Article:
© 2012 GI North Gastroenterology Services. All rights reserved.

Stress can affect your body and central nervous system in more ways than you think, so it should be no surprise that stress can impact how well your digestive system works.

Here’s Why

Acid Reflux When you’re under stress, your body begins transferring blood from your internal organs to the muscles as a way to cope with stress. When the blood leaves your digestive system in order to go to the muscles, your digestive process slows down, leaving food less digested and in the stomach longer than it should be. Undigested food is one of the primary factors leading to acid reflux.

As the digestive system slows and food builds up in your stomach, the level of gastric acid rises, building pressure against the mechanism designed to keep food from coming back up into your esophagus. That mechanism is known as the lower esophageal sphincter (LES). If the pressure is great enough, stomach acid will escape into the esophagus, because the contents of the stomach have put too much pressure on the LES.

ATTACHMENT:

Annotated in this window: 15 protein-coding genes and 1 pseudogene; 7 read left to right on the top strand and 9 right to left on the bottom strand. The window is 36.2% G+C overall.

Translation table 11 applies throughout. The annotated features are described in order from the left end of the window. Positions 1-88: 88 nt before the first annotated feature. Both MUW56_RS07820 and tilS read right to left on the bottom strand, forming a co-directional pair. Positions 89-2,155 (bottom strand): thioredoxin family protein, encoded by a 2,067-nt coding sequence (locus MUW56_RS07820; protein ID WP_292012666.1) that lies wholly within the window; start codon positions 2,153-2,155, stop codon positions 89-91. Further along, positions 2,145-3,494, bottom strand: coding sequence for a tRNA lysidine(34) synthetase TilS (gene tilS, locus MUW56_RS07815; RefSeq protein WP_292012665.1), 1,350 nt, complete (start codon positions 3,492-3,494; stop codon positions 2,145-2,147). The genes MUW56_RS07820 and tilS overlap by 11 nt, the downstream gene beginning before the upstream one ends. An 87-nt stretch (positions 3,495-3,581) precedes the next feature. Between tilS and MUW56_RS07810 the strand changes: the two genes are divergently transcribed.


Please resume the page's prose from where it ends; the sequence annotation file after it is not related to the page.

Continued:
When the gastric acid enters the esophagus it can trigger a number of acid reflux and stress symptoms such as heartburn. In chronic cases of acid reflux, the gastric acid can reach up into the throat; causing severe sore throat and bad breath.

Learn to Minimize Stress for Greater Comfort

While some of us may resort to drinking or eating “comfort foods” that are high in fat, the comforting results are brief. They ultimately will only exacerbate your acid reflux symptoms.

Alcohol irritates the lining of your stomach and intestinal tract; and it kills a lot of the good bacteria in your system that are responsible for proper digestion. Alcohol relaxes you, but also relaxes the lower esophageal sphincter. It stays open longer and allows more gastric juices to flow back up.

Instead of treating yourself to a couple of glasses of wine, or indulging in a plate of fried chicken fingers and fries, stop connecting food with comfort, and try taking time for yourself. Make sure you are relaxed before eating, and your digestive system will most likely work better when you do eat.

If you suffer from chronic acid reflux or poor digestion, we recommend you schedule a time to talk with our doctors at GI North. They specialize in treating acid reflux and other related digestive conditions.

© 2012 GI North Gastroenterology Services. All rights reserved.